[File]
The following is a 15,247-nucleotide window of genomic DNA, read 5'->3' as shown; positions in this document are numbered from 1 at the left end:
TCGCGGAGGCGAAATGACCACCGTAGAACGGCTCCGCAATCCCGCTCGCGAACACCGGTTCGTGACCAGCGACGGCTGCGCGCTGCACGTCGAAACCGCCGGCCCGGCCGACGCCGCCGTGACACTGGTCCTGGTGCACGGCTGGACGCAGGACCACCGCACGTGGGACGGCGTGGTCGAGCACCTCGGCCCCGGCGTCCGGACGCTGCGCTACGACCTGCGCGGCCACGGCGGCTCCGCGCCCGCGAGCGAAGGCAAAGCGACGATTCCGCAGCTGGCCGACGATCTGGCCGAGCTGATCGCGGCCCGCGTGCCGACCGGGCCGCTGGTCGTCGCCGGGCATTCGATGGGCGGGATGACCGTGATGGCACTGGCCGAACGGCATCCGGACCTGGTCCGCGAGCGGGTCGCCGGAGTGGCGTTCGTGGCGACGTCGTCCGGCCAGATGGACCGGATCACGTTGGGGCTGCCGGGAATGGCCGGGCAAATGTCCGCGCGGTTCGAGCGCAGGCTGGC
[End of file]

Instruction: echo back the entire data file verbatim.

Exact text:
The following is a 15,247-nucleotide window of genomic DNA, read 5'->3' as shown; positions in this document are numbered from 1 at the left end:
TCGCGGAGGCGAAATGACCACCGTAGAACGGCTCCGCAATCCCGCTCGCGAACACCGGTTCGTGACCAGCGACGGCTGCGCGCTGCACGTCGAAACCGCCGGCCCGGCCGACGCCGCCGTGACACTGGTCCTGGTGCACGGCTGGACGCAGGACCACCGCACGTGGGACGGCGTGGTCGAGCACCTCGGCCCCGGCGTCCGGACGCTGCGCTACGACCTGCGCGGCCACGGCGGCTCCGCGCCCGCGAGCGAAGGCAAAGCGACGATTCCGCAGCTGGCCGACGATCTGGCCGAGCTGATCGCGGCCCGCGTGCCGACCGGGCCGCTGGTCGTCGCCGGGCATTCGATGGGCGGGATGACCGTGATGGCACTGGCCGAACGGCATCCGGACCTGGTCCGCGAGCGGGTCGCCGGAGTGGCGTTCGTGGCGACGTCGTCCGGCCAGATGGACCGGATCACGTTGGGGCTGCCGGGAATGGCCGGGCAAATGTCCGCGCGGTTCGAGCGCAGGCTGGC